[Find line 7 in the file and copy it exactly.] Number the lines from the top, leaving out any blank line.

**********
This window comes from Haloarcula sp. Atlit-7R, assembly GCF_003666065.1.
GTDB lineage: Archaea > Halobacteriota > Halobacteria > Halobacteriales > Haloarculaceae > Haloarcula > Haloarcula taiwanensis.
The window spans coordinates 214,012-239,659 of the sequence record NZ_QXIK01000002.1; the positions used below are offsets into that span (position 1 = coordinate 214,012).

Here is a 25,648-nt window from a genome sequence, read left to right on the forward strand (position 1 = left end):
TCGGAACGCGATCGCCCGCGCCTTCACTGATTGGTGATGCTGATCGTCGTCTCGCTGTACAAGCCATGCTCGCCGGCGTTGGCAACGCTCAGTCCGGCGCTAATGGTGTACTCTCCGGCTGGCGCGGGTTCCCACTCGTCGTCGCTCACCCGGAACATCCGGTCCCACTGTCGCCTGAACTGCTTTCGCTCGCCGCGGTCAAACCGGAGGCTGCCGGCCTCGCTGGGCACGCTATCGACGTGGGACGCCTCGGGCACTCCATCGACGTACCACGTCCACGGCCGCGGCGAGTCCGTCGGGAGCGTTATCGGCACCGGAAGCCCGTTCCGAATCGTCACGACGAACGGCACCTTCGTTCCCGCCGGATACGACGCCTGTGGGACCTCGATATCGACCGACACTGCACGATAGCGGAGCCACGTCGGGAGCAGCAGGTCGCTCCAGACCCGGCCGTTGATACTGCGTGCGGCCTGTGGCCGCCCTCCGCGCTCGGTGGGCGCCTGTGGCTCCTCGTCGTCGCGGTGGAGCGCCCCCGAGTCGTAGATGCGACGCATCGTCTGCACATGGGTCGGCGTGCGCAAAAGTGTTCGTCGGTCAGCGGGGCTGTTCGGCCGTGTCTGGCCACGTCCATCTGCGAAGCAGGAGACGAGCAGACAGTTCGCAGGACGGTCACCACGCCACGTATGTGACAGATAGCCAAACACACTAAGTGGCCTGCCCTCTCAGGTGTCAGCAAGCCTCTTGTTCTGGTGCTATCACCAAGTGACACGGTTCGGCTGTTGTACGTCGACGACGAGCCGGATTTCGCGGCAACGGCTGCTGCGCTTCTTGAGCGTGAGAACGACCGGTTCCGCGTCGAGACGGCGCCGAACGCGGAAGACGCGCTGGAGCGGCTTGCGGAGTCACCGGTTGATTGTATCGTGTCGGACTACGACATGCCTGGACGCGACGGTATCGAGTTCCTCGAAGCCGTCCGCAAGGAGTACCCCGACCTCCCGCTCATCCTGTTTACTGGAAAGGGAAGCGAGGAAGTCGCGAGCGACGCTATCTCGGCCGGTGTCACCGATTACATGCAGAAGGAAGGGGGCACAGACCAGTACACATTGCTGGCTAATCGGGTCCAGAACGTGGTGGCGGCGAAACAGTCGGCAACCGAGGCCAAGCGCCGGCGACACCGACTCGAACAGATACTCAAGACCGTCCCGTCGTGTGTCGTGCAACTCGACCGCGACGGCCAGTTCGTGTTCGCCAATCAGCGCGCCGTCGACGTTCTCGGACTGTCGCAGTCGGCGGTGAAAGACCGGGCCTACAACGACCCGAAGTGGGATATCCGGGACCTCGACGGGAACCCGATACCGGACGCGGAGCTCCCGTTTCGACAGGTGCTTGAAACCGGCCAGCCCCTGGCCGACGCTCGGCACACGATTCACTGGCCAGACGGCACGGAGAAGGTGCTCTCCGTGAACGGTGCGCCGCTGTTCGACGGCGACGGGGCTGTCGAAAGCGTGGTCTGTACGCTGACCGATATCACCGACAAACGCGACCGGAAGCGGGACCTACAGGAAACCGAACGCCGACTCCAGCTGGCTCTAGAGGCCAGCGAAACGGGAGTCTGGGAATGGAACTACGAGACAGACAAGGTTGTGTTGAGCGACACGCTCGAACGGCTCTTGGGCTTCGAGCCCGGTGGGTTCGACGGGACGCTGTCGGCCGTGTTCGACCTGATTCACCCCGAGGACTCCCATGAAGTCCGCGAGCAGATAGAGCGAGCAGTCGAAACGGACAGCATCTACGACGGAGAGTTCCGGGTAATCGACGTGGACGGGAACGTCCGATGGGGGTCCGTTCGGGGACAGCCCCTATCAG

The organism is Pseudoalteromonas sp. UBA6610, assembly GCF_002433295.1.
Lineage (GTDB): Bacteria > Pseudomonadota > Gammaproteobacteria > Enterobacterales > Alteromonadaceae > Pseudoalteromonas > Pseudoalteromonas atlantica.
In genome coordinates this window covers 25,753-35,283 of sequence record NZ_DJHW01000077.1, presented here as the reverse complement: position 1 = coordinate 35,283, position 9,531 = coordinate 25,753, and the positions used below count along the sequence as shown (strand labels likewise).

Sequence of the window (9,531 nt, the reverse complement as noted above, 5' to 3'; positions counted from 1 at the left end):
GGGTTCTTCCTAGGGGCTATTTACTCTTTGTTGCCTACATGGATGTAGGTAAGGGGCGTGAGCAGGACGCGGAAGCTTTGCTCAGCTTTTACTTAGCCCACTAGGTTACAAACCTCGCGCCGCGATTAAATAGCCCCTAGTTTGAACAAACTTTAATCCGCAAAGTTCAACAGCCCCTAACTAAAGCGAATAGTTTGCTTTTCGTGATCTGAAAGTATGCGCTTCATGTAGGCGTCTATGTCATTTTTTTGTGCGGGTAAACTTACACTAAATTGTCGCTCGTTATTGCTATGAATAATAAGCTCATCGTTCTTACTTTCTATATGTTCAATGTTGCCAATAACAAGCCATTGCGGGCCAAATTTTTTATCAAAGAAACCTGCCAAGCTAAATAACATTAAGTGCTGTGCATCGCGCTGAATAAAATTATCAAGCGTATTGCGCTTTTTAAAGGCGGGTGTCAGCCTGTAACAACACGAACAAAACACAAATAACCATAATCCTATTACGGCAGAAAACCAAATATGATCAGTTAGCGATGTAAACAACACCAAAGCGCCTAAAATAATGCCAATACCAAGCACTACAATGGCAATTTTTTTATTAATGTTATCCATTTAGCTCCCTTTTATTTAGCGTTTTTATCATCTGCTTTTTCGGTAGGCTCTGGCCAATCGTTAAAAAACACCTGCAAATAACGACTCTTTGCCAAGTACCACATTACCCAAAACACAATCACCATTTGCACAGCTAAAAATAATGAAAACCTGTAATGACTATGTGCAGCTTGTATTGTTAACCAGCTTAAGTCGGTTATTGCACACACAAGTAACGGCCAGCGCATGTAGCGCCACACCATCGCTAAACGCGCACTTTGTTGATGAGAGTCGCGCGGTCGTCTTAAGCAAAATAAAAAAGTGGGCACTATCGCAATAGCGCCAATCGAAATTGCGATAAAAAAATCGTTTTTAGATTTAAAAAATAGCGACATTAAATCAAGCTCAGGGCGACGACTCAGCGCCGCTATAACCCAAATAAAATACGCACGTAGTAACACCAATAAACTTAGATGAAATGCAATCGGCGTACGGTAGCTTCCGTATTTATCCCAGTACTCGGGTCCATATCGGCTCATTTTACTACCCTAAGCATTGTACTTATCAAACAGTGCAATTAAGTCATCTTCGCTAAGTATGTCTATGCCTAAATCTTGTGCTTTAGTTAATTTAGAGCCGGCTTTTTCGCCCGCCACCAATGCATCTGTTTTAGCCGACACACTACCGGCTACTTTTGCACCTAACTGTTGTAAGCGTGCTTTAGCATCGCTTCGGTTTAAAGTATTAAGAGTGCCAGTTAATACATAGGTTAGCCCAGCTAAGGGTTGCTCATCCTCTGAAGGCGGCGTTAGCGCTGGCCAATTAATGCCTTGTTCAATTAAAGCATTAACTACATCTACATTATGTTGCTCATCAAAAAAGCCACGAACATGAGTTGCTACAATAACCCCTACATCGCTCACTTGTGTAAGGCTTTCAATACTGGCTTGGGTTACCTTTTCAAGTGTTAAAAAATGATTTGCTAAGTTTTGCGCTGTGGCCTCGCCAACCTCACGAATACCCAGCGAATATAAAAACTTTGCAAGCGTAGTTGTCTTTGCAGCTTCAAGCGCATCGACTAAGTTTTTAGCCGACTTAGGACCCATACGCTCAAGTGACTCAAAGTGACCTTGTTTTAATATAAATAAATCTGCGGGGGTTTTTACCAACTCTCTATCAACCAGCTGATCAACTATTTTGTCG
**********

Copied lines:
Lineage (GTDB): Bacteria > Pseudomonadota > Gammaproteobacteria > Enterobacterales > Alteromonadaceae > Pseudoalteromonas > Pseudoalteromonas atlantica.